Live Review: Badflower at Saint Rocke

Badflower photo 1

The Players: Josh Katz, vocals, guitar; Joey Morrow, guitar; Alex Espiritu, bass; Anthony Sonetti, drums.

Material: Badflower are a conventional rock band whose only frills are the occasional guitar noodle and step on the effects pedal. They are equally apt to nod to Soundgarden (“Wide Eyes”) as they are Thin Lizzy (“Walking on Fire”) and Black Sabbath (“Animal”). Their lead single “Heroin” landed the No. 1 spot on Los Angeles radio station KROQ-FM’s Locals Only playlist after its first week of release.

Musicianship: Anchored by Katz’s and Morrow’s adept axe work, Badflower play with the confidence of musicians well beyond their apparently young age. The band has a knack for making commercial rock sound fresh again; it can whip out a surprise guitar flourish at will, even if it doesn’t dabble in time changes or challenging song structures. Katz’s emotive singing perfectly suits the band’s crowd-pleasing style, although non-fans might find it only tolerable in small doses.

Performance: With an explosive and engaging set, Badflower proved they have already outgrown bars like Saint Rocke and are primed to play arenas. Among the 50 attendees was a slew of early converts who recited song lyrics and showered the band with generous applause. On multiple occasions, the admittedly hoarse-voiced Katz encouraged people to step closer, and they gladly acquiesced. He delivered between-song banter with ease, and also had the stage savvy to thank crowdgoers including fans, his parents and engineer Eddie Jackson. They also trotted out some new material that clearly wasn’t fully fleshed out.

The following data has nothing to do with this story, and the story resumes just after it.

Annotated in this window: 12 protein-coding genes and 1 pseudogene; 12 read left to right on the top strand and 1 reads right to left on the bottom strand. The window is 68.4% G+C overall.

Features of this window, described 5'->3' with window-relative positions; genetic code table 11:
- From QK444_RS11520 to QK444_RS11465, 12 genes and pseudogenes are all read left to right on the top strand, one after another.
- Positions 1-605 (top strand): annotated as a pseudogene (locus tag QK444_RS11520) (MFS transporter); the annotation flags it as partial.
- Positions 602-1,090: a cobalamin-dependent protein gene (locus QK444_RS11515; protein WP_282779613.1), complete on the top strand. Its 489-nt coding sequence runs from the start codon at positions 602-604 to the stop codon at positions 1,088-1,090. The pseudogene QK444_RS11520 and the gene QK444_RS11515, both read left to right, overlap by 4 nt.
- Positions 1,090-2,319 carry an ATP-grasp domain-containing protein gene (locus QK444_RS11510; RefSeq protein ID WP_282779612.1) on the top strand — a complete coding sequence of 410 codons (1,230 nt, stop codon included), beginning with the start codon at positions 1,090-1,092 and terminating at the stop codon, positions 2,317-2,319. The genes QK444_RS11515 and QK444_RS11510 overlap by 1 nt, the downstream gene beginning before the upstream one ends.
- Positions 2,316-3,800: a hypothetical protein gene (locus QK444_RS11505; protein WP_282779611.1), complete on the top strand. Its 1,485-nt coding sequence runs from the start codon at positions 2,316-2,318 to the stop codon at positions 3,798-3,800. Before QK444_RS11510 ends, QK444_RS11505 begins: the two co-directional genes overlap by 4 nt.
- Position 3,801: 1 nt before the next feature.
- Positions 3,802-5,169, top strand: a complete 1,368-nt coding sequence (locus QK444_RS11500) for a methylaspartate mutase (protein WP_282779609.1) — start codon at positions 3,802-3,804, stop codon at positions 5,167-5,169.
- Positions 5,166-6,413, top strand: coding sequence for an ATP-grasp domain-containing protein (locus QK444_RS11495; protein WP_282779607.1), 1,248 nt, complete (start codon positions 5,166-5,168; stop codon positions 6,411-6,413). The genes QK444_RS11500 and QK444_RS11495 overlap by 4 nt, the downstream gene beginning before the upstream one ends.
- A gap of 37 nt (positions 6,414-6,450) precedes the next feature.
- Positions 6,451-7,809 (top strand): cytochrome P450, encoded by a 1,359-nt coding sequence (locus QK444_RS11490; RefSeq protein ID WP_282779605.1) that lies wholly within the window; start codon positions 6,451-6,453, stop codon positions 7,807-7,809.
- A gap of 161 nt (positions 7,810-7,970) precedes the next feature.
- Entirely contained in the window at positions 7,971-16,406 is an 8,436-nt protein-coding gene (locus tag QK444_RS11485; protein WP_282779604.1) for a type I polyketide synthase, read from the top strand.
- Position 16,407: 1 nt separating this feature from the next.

Summary: Badflower write guitar hooks and succulent melodies with the strength of a band 10 times its age. And in an image-conscious town like Los Angeles, Badflower win points in the optics department thanks to shaggy-haired, pogo-ing Morrow and Espiritu framing the stage. At least one song of theirs, “Spanish Fly,” is well-suited for a high-end car commercial. But with lyrics like “I’m your masochist, make me bleed” (“Animal”) and “I put a frame around you, made you mine” (“Save a Life”), the same can’t necessarily be said for Katz’s sometimes-lacking lyrics. While they are about as ready for mainstream-rock radio as a band can get, the tastemaker set should beware. Don’t expect the unfortunately named Badflower to dwindle for too long in the underground—for better or worse.

–Kurt Orzeck